Manipur is not alone in land scams. Land-grabbing by the rich and powerful is everywhere. It had become so frequent that the previous government had made it compulsory for any land allotment to go through a Cabinet Sub-Committee. But people always find a way to circumvent the rules and regulations. The present case of overlapping boundaries between forest and revenue has been a long-standing issue particularly in the adjoining areas between the valley and the hills.
Claims and counter-claims have often led to land disputes between villages of hills and the valley, which many a times led to clashes. This has been a major cause of concern for the government as the clashes always get a communal tinge. So, the government initiative for a joint survey by the state Revenue department and Forest & environment department was indeed a welcome step.
We understand that the joint survey is aimed at prevention of encroachments on forest areas and reconciliation of forest and revenue boundaries. But it is not that easy a process as it involves not only reconciliation of forest and revenue boundaries but the question of district boundaries and the issue of administrative convenience also. The present district boundary system as it exists is quite arbitrary and not people friendly and it needs to be rationalized. So, we would strongly suggest that, the rights of the forest dwellers along with the rights of the valley people residing in the foothills who depend on the nearby hills for their livelihood be considered in the said process of reconciliation.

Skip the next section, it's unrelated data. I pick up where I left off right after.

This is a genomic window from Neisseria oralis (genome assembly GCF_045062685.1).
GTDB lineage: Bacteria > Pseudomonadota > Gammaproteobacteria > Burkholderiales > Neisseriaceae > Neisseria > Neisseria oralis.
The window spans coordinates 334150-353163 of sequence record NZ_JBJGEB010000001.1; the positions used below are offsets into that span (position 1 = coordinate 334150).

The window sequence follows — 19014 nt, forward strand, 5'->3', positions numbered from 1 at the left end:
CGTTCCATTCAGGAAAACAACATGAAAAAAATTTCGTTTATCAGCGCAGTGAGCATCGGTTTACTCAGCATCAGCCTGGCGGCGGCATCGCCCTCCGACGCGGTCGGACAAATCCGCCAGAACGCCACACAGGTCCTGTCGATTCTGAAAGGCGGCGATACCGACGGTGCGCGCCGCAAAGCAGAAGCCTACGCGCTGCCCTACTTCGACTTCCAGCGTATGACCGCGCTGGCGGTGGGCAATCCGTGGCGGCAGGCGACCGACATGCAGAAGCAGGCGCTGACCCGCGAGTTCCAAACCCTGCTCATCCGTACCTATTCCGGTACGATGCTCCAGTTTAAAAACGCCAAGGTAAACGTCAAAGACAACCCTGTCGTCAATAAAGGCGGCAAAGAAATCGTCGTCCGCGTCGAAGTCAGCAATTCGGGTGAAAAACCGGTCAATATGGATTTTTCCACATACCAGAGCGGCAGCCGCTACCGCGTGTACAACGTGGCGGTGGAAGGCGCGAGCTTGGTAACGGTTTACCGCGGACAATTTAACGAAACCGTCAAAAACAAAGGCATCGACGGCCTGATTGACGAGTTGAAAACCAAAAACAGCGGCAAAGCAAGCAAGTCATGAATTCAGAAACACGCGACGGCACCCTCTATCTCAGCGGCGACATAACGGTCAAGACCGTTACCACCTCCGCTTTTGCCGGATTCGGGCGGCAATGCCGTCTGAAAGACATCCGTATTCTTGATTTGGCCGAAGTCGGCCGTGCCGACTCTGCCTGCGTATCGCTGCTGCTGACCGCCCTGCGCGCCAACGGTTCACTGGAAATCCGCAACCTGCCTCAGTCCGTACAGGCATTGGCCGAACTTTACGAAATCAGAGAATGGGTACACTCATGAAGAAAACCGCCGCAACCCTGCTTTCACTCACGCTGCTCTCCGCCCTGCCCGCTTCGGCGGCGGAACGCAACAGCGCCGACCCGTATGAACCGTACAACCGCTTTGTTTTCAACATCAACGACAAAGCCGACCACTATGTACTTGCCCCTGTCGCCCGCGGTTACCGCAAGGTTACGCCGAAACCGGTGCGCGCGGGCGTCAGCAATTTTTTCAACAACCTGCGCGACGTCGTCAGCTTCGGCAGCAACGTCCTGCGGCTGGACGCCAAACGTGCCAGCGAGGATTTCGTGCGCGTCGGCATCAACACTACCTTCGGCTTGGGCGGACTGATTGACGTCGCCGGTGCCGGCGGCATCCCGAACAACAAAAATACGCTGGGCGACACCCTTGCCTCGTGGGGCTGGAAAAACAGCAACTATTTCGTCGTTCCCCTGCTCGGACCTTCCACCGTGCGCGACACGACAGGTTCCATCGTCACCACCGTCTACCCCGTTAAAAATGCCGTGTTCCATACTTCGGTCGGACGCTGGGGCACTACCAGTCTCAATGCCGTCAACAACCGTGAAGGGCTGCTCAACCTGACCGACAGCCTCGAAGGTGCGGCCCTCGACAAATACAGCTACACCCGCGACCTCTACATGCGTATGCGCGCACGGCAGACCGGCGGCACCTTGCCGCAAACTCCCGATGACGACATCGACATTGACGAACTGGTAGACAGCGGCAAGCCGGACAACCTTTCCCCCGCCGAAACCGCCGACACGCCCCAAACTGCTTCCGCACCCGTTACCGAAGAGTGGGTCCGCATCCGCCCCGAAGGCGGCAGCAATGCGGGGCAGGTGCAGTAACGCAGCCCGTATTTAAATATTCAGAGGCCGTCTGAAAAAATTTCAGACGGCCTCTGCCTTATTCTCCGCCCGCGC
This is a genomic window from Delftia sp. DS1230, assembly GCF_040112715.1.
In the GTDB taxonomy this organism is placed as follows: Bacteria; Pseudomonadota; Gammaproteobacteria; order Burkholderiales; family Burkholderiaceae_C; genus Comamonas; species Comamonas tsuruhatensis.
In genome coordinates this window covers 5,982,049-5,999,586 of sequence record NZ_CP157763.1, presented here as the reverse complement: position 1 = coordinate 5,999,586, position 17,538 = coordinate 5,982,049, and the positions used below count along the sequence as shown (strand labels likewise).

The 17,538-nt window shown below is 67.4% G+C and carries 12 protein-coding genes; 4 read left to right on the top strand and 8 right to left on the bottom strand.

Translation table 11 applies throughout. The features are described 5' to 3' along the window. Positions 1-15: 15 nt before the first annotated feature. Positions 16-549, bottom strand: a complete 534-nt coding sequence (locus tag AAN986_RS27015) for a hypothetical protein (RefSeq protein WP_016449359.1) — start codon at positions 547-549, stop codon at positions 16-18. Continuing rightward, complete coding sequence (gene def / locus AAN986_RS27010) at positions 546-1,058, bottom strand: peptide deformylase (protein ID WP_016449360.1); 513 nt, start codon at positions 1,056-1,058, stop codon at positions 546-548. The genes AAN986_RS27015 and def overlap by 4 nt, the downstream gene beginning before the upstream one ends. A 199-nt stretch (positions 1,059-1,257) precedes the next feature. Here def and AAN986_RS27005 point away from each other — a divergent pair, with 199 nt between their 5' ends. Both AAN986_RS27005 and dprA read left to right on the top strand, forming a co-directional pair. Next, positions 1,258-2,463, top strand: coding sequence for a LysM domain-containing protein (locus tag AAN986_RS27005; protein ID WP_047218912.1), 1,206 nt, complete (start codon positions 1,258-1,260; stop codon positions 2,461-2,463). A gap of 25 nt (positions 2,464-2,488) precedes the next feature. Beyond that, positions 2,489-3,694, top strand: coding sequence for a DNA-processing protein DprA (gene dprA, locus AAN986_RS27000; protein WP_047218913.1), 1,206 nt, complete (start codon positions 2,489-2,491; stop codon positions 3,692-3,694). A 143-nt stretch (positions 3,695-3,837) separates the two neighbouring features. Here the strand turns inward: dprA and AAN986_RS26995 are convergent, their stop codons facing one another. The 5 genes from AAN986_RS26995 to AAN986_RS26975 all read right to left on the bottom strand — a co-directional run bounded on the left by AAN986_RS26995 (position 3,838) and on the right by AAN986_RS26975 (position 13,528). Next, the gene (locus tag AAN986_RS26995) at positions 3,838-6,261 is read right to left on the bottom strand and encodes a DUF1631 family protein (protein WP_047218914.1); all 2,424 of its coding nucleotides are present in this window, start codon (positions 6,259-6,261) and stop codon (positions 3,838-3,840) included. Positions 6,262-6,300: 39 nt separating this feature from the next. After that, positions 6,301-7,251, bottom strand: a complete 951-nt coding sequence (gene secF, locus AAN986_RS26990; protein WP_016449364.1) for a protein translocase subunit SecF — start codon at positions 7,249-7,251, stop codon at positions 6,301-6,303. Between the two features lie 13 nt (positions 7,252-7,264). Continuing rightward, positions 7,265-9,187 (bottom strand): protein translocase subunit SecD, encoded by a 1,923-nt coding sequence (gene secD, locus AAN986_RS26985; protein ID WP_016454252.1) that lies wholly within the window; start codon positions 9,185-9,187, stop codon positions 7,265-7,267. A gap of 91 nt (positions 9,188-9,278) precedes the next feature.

In the Forest Rights Act, 2006, it is said that the same rights also can be claimed by any member or community who has for at least three generations (75 years) prior to the 13th day of December, 2005 primarily resided in forest land for bona fide livelihood needs. As we said before, since times immemorial, many adjoining villages in the valley had their own ‘Uyoks’ or forests reserves and grazing grounds in the nearby hills. These traditional Uyoks have time and again been claimed by tribals particularly the Kukis as their land.
In the recent incident of some valley dwellers being executed by Kuki militants in the Kumbi area, the Kukis had claimed that those Meiteis were cutting trees and stealing firewood from their land. This issue needs to be settled through a law. All it needs is for the state government to draft a bill and present it to the Assembly for consideration and passing.
We earnestly feel that the communities living in the state should be alive to the geo-political reality of ‘Ching-Pat-Turel’ and affinity with hills, lakes and rivers which is very inherent in a shared historical experience through the ages. As we said before, there simply should not be such a thing as ‘ancestral land’ in a composite state like ours and anybody who flags such terms always has an ulterior agenda. They should rather be questioning themselves on what they have done so far for conservation and upkeep of the land or mountains or rivers they are claiming to own.
Land and territory is a dear thing for individuals and groups, even in the animal kingdom. Everyone tries to zealously guard their land and territory. But, any claim has to be backed by proper land records and verifiable documents. Just as the valley people respect the land rights of the people in the hills, the hill people also need to respect the land rights of the valley people, also. It would be considered unwise if the hill dwellers go on claiming every mound and molehill as their ancestral land.
The issue of land reforms in the hills had been made very complicated over the years by some powerful lobbies by spicing it with wrong notions of indigenous land rights, an imagined threat perception of the valley people coming to settle in the hills, and of course flavours of sentiment while all the time side-lining the rights of common people in the hills with regard to individual land ownership.